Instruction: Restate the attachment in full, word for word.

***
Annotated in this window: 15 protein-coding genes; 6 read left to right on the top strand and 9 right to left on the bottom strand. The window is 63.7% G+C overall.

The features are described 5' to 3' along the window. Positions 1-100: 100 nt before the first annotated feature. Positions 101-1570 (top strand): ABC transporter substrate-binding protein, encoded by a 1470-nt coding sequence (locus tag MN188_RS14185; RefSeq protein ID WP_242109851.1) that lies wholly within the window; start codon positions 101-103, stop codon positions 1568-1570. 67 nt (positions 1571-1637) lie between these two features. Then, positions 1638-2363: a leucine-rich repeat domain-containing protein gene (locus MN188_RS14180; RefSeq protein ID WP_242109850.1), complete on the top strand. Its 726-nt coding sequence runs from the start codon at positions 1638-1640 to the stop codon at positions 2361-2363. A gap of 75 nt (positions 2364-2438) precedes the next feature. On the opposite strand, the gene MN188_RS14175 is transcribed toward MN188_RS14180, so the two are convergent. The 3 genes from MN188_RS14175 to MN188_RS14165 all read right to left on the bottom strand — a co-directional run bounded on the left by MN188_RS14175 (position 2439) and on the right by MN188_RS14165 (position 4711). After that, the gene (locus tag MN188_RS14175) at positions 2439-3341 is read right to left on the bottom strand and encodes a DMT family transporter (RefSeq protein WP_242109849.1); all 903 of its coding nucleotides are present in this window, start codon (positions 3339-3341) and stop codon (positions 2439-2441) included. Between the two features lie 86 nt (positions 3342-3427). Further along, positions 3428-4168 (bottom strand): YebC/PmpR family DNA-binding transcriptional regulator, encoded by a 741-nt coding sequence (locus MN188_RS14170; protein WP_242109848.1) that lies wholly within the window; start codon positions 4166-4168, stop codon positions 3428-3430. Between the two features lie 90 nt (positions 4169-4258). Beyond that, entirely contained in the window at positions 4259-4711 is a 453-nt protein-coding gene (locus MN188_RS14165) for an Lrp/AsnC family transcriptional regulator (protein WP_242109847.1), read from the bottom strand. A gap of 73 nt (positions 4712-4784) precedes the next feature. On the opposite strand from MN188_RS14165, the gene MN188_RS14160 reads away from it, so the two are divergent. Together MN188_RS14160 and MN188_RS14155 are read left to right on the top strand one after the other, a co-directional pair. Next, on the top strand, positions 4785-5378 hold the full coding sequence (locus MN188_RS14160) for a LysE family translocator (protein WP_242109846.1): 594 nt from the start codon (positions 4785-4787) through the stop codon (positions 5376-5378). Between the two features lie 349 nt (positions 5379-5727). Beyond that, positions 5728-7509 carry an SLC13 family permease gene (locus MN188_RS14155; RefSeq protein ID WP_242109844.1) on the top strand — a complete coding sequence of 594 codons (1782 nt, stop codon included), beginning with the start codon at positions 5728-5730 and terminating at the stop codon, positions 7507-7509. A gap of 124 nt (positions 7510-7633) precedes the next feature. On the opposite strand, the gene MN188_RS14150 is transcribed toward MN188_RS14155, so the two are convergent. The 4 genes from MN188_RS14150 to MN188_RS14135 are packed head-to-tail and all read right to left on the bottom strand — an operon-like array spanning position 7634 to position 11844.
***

Annotated in this window: 15 protein-coding genes; 6 read left to right on the top strand and 9 right to left on the bottom strand. The window is 63.7% G+C overall.

The features are described 5' to 3' along the window. Positions 1-100: 100 nt before the first annotated feature. Positions 101-1570 (top strand): ABC transporter substrate-binding protein, encoded by a 1470-nt coding sequence (locus tag MN188_RS14185; RefSeq protein ID WP_242109851.1) that lies wholly within the window; start codon positions 101-103, stop codon positions 1568-1570. 67 nt (positions 1571-1637) lie between these two features. Then, positions 1638-2363: a leucine-rich repeat domain-containing protein gene (locus MN188_RS14180; RefSeq protein ID WP_242109850.1), complete on the top strand. Its 726-nt coding sequence runs from the start codon at positions 1638-1640 to the stop codon at positions 2361-2363. A gap of 75 nt (positions 2364-2438) precedes the next feature. On the opposite strand, the gene MN188_RS14175 is transcribed toward MN188_RS14180, so the two are convergent. The 3 genes from MN188_RS14175 to MN188_RS14165 all read right to left on the bottom strand — a co-directional run bounded on the left by MN188_RS14175 (position 2439) and on the right by MN188_RS14165 (position 4711). After that, the gene (locus tag MN188_RS14175) at positions 2439-3341 is read right to left on the bottom strand and encodes a DMT family transporter (RefSeq protein WP_242109849.1); all 903 of its coding nucleotides are present in this window, start codon (positions 3339-3341) and stop codon (positions 2439-2441) included. Between the two features lie 86 nt (positions 3342-3427). Further along, positions 3428-4168 (bottom strand): YebC/PmpR family DNA-binding transcriptional regulator, encoded by a 741-nt coding sequence (locus MN188_RS14170; protein WP_242109848.1) that lies wholly within the window; start codon positions 4166-4168, stop codon positions 3428-3430. Between the two features lie 90 nt (positions 4169-4258). Beyond that, entirely contained in the window at positions 4259-4711 is a 453-nt protein-coding gene (locus MN188_RS14165) for an Lrp/AsnC family transcriptional regulator (protein WP_242109847.1), read from the bottom strand. A gap of 73 nt (positions 4712-4784) precedes the next feature. On the opposite strand from MN188_RS14165, the gene MN188_RS14160 reads away from it, so the two are divergent. Together MN188_RS14160 and MN188_RS14155 are read left to right on the top strand one after the other, a co-directional pair. Next, on the top strand, positions 4785-5378 hold the full coding sequence (locus MN188_RS14160) for a LysE family translocator (protein WP_242109846.1): 594 nt from the start codon (positions 4785-4787) through the stop codon (positions 5376-5378). Between the two features lie 349 nt (positions 5379-5727). Beyond that, positions 5728-7509 carry an SLC13 family permease gene (locus MN188_RS14155; RefSeq protein ID WP_242109844.1) on the top strand — a complete coding sequence of 594 codons (1782 nt, stop codon included), beginning with the start codon at positions 5728-5730 and terminating at the stop codon, positions 7507-7509. A gap of 124 nt (positions 7510-7633) precedes the next feature. On the opposite strand, the gene MN188_RS14150 is transcribed toward MN188_RS14155, so the two are convergent. The 4 genes from MN188_RS14150 to MN188_RS14135 are packed head-to-tail and all read right to left on the bottom strand — an operon-like array spanning position 7634 to position 11844.